There is a TikTok where the assertion is made that there is ambiguity with the Hebrew word “and” in the creation account.  The Human Rights Campaign echoes this theological sentiment.[4]  The argument goes that God created on a “spectrum” because he did not detail all the nuances of his creation (day and night but nothing about dusk and dawn for instance) and thus, gender can be understood as a spectrum from the days of creation much like the day is its own spectrum of light and darkness.  In my opinion this is eisegesis (reading into the text).  There is no nuance in how God created man and woman, the purpose for which he created them, and the roles he gave them.  The Hebrew word “and” leaves no ambiguity, in fact, there is no word for “and” in Hebrew at all, it is a prefix (the Vav) attached to another Hebrew word that means exactly what we think it would mean.  Male and female.  There is no implication of nuance. Even with understanding that God left out dusk and dawn we find that the nuance is not real.  Night and day are separate entities and dusk and dawn are part of night and day.  The analogy would be much better regarding differing personalities (ie. More effeminate men or more masculine women) within a gender binary than to say this leaves room for genderfluidity.[5]

Jesus affirms this binary in Mark 10:6 when he reestablishes the marital covenant between a man and woman.

But what makes a man and a woman?  Could a man be trapped in a woman’s body?

For this we consider Romans 1:24-27.

One of the consequences of the fall was a fallen sexual ethos (See: Confronting Homosexuality).  If a man feels that he is a woman and is considered such but is still attracted to biological women this is a great example of the consequences in this passage.  Likewise, if a man feels that he is a woman, and is then attracted to men, this also is a violation of the original sexual ethos of creation.  Finally, if a man violates the role that he is born with genetically by seeking to become the opposite gender (or any other myriad of genders), he violates the very nature of his creation. In other words, he has exchanged the truth of God for a lie and has embraced unnatural relations instead of that which is natural (by natural we mean within the realm of the pre-fall created framework).  This is a product of rebellion.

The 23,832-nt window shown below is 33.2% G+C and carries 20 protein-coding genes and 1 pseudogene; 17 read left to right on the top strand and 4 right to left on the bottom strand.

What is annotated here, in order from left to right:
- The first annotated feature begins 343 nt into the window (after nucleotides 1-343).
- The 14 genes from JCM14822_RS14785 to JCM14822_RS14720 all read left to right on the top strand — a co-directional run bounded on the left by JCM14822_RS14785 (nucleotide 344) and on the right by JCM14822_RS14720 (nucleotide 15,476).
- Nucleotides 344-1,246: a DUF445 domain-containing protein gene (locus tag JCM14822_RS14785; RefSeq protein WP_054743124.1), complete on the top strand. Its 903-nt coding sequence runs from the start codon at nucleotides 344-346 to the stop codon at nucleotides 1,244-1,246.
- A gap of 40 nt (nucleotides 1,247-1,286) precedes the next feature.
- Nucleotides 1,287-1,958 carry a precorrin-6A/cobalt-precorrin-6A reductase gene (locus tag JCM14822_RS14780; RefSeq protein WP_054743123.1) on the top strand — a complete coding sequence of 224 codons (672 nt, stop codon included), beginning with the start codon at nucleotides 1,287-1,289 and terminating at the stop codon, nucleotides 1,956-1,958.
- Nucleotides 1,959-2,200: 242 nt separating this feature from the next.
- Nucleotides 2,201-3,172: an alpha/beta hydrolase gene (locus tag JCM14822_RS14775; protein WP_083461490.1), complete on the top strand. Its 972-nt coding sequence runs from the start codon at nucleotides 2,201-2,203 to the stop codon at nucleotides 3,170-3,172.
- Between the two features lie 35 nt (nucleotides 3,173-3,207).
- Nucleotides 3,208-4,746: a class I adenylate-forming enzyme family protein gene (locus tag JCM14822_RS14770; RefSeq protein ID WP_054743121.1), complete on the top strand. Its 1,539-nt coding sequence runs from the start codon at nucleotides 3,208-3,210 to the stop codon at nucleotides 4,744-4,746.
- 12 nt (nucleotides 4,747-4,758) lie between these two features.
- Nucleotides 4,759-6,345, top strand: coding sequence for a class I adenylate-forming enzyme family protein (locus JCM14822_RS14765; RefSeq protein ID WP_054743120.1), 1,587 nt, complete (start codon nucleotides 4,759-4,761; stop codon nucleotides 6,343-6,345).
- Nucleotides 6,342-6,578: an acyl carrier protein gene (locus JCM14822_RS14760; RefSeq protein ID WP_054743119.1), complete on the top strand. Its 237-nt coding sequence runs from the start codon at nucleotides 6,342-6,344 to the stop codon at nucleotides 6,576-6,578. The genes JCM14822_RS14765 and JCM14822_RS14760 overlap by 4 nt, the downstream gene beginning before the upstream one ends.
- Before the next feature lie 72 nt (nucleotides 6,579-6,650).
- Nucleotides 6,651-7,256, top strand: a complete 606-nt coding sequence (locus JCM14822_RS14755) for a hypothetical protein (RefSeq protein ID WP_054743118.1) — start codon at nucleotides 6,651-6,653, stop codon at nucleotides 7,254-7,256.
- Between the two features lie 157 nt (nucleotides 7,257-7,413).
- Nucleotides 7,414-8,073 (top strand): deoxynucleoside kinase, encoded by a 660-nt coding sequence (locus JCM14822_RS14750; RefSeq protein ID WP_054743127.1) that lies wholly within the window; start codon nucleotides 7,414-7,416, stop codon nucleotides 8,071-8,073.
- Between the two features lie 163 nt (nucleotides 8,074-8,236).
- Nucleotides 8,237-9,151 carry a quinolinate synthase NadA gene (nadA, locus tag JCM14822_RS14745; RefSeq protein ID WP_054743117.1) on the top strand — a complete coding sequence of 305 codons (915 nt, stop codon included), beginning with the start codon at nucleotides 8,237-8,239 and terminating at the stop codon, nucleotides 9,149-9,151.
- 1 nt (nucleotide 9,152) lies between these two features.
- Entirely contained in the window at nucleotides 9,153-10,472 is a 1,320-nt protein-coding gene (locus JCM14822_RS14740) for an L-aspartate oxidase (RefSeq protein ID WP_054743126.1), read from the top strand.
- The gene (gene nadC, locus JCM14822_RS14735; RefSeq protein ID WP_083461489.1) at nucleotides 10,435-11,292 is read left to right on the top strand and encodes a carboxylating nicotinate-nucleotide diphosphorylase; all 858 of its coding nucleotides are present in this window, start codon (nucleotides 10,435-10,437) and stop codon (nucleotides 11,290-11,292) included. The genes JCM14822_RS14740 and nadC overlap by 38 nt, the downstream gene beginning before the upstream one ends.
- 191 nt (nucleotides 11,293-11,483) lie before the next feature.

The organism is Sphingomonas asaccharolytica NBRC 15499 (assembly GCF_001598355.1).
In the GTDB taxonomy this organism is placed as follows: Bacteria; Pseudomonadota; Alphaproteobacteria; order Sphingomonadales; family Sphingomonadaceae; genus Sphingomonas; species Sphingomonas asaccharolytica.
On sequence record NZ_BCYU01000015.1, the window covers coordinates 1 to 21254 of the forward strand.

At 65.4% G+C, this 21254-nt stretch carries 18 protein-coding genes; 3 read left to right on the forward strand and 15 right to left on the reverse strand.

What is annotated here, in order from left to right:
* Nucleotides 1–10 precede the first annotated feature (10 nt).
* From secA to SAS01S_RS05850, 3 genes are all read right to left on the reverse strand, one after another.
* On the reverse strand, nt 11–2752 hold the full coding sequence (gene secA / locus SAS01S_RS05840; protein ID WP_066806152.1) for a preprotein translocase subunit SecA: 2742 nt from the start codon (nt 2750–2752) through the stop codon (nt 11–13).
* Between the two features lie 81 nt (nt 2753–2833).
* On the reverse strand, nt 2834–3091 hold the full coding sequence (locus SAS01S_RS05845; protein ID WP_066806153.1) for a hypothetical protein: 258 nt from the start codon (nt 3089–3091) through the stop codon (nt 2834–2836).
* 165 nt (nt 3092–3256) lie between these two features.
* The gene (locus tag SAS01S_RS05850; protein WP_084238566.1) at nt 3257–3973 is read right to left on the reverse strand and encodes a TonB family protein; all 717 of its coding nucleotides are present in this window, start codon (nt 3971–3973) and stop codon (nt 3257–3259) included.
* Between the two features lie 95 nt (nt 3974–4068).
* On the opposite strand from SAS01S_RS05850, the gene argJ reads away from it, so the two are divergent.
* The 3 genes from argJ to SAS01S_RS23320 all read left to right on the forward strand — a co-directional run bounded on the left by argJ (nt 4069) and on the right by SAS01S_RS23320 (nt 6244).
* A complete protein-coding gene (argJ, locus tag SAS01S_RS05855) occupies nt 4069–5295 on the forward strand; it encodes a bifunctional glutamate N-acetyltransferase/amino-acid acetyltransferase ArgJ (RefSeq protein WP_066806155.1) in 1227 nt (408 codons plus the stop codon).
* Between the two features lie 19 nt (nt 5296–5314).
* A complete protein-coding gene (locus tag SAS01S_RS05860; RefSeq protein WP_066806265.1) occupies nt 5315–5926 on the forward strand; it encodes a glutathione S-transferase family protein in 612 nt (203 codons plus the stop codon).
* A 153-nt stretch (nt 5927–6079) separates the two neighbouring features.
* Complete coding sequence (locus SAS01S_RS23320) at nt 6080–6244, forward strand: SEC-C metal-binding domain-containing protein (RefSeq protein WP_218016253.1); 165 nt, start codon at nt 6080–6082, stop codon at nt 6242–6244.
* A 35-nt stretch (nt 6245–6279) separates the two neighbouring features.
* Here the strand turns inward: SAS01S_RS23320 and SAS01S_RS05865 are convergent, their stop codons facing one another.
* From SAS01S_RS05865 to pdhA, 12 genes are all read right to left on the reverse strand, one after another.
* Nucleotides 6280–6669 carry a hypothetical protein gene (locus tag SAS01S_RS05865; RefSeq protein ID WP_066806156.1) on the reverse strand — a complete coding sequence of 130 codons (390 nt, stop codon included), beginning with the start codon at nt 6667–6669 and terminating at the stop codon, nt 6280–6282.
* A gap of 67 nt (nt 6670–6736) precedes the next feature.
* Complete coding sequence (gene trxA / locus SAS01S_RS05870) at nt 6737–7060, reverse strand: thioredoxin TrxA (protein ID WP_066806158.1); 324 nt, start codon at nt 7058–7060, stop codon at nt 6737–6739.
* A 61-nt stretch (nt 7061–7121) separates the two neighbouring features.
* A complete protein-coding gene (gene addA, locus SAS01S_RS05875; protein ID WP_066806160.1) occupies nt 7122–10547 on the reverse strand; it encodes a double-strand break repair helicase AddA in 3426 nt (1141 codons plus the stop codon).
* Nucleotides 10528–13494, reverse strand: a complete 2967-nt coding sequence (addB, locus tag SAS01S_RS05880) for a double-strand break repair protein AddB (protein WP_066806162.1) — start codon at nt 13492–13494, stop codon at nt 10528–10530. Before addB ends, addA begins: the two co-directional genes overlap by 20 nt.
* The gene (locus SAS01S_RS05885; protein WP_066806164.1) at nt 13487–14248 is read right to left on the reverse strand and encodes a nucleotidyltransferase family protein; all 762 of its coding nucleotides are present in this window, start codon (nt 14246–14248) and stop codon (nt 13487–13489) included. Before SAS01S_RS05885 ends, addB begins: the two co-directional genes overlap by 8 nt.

I want to be clear that I do understand that there are people that struggle with gender dysphoria, and I want to take these struggles very seriously.

These struggles are real, painful, and not arbitrary in any sense. What then, do we do about it? We must meet people with compassion, but we must ground this in the truth established in the pages of scripture as we address the culture.

What makes a man and what makes a woman?  Scripturally speaking it is in the way we reproduce and our relationship to our offspring.  A man has XY chromosomes, has a penis, and woman has two X chromosomes and has a vagina. Both are necessary for procreation and God calls them male and female. There is not another delineation between the sexes. It really is as simple and true as this.  A woman cannot be a man and a man cannot be a woman just because they want to behave like one another, dress like one another, and be interested in supposed opposite gendered things.

Isaiah 45:9 and Romans 9:20 speak to the audacity of the creature to rebel against its created role. Psalm 139:13-14 speaks to the care with which human beings are created in utero. This does not mean there are not diseases or mental issues because of the fall, there are, but our genitals are not the problem, our minds are (Romans 12:1-2).

God created genetics and the genetics do not lie. Chromosomes do not lie. Recognizing this does not make one transphobic.  I am not irrationally afraid of transgender people, but I am rationally and spiritually opposed to the idea that a man can become a woman and vice versa. Both scripturally and scientifically.

But what about intersex?